Chesapeake Bay blue crab numbers lowest in 33 years, survey says

Chesapeake Bay blue crab numbers are at their lowest in decades.

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According to the 2022 Blue Crab Winter Dredge Survey - an annual estimate of the population of blue crabs in the Chesapeake Bay and its tributaries - the estimated total crab population is at 227 million.

This is the lowest number recorded in the survey's 33-year history, according to the Chesapeake Bay Foundation.


Chris Moore, Senior Regional Ecosystem Scientist with the Chesapeake Bay Foundation issued the following statement:

"The results of this year's survey continue a worrying trend for blue crabs in the Chesapeake Bay region. The continued low abundance of juveniles and adult males indicates the urgent need for action to protect these segments of the population.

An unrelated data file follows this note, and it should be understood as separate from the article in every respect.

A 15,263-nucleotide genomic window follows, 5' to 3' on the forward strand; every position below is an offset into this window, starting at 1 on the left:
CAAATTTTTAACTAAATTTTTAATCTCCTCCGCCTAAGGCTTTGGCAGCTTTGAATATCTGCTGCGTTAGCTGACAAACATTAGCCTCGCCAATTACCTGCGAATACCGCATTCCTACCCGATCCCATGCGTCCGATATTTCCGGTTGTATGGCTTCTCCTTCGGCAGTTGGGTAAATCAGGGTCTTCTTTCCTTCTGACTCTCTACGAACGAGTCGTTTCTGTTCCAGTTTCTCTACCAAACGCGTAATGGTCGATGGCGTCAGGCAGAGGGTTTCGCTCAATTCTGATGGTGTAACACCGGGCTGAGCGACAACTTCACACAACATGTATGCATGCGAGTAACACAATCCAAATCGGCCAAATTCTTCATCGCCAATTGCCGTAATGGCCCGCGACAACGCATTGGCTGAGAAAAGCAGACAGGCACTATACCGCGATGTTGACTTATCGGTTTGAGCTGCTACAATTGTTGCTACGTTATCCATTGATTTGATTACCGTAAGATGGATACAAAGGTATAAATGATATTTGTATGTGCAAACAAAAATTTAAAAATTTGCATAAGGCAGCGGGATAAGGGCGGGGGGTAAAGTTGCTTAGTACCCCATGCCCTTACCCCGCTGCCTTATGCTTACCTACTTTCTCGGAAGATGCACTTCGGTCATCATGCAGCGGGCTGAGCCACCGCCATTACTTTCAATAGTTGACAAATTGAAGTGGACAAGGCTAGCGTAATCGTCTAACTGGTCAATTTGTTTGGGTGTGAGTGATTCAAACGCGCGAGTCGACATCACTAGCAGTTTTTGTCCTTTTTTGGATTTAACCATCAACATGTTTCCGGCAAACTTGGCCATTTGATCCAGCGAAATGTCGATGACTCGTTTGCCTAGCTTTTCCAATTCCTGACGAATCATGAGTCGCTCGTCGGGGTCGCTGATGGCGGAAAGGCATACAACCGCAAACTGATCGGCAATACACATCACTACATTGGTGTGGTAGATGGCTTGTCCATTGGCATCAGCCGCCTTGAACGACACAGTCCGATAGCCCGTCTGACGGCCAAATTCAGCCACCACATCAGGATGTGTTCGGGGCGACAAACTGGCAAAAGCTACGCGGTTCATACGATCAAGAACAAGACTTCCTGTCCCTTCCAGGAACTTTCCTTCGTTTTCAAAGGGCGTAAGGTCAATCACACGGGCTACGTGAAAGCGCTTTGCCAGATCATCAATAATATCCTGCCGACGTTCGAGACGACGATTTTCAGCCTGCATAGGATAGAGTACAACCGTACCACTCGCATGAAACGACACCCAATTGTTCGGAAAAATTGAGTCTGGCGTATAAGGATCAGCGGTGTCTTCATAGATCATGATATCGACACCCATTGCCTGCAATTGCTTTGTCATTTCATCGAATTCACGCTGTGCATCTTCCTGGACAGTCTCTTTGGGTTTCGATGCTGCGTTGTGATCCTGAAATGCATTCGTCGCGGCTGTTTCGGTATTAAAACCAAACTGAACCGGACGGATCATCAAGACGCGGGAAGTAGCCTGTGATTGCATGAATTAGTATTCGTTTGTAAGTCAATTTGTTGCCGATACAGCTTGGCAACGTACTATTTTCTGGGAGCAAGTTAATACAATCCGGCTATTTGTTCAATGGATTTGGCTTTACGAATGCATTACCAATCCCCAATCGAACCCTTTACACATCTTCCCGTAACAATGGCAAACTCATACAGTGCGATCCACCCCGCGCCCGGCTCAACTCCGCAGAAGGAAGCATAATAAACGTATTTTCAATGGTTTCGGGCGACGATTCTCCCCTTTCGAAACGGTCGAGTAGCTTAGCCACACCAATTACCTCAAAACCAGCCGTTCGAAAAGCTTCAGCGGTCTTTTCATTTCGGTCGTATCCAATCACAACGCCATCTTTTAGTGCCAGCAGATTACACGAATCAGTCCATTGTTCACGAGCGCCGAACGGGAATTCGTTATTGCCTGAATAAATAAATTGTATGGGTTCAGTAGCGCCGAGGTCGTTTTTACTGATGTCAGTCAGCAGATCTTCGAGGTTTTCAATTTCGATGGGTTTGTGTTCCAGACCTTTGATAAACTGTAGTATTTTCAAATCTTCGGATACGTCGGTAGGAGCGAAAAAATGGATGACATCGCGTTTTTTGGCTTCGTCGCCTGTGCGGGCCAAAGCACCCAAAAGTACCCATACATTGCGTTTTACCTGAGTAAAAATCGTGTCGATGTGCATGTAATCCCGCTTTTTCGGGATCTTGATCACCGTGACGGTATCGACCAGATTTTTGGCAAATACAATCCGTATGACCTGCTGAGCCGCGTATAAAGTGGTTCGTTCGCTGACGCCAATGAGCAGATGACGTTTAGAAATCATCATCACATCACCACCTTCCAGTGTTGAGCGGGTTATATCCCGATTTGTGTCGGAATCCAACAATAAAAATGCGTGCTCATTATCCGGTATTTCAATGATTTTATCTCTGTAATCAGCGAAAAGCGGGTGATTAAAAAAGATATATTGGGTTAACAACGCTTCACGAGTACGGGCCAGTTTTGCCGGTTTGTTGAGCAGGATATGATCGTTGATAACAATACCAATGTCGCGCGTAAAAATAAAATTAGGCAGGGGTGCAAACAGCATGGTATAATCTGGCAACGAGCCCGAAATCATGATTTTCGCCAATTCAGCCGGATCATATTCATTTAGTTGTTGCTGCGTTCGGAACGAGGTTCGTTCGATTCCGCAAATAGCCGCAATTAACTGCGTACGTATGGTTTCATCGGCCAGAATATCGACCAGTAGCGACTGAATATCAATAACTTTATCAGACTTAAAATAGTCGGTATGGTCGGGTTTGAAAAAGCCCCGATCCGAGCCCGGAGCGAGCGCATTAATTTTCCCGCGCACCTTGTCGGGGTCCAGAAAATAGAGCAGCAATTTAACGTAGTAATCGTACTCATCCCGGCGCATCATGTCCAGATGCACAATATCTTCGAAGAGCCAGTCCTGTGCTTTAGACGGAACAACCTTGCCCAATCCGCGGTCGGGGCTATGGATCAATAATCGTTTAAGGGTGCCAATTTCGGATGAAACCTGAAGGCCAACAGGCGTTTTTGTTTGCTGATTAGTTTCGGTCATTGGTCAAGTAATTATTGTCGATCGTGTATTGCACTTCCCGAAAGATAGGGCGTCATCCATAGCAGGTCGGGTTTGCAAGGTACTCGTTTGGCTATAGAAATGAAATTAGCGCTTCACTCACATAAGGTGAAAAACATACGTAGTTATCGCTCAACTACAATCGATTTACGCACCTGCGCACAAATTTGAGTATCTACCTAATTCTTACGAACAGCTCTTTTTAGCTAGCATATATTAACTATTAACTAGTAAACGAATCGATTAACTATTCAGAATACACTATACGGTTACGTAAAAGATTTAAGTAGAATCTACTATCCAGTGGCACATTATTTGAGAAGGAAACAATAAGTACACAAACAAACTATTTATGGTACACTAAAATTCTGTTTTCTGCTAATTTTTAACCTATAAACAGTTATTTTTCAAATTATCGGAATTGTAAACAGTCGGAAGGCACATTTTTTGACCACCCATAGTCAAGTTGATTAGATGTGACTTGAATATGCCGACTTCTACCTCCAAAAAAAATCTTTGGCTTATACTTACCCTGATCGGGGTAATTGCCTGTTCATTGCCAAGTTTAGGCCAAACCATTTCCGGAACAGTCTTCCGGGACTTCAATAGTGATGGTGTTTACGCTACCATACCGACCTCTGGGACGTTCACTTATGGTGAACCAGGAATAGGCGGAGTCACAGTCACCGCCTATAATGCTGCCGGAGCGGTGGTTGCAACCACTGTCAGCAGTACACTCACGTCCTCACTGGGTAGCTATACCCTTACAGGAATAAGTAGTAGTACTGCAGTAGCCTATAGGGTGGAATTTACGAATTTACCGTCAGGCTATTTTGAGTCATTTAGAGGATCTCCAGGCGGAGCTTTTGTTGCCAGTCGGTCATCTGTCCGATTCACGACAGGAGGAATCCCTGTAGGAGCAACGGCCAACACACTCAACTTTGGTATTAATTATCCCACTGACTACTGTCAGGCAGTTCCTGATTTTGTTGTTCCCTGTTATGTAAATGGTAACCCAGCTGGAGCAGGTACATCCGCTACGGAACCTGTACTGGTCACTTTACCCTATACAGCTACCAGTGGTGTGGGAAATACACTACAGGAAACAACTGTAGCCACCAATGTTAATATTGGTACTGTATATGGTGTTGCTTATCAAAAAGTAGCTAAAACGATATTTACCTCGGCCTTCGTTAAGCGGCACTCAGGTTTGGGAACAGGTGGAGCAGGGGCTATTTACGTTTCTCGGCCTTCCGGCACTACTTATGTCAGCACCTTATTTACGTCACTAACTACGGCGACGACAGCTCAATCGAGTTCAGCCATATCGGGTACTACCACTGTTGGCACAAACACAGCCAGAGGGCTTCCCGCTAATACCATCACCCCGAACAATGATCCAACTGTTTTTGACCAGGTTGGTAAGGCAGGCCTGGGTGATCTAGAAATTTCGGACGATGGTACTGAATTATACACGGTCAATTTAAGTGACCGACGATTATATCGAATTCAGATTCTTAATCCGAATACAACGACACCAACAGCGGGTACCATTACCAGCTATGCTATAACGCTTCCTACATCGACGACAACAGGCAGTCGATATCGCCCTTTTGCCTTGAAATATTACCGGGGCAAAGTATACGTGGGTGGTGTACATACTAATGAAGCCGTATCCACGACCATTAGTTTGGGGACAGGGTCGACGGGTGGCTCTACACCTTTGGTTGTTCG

Although juvenile population estimates can vary greatly from year to year, the 2022 results are the third year of below-average numbers in this segment of the population. These reduced abundances highlight the need to continue to protect adult females in order help ensure better numbers in the future.

This year's survey follows two consecutive years of declines in the coverage of underwater grasses, one of the most important habitats for blue crabs in the Chesapeake Bay. It is likely that the loss of grasses is contributing to the blue crab's decline, along with water quality challenges and predation by invasive blue catfish.

Fisheries regulators and scientists must work quickly to identify the key ecosystem factors influencing blue crab recruitment and survival so that they can be mitigated to ensure a healthy blue crab population in the future."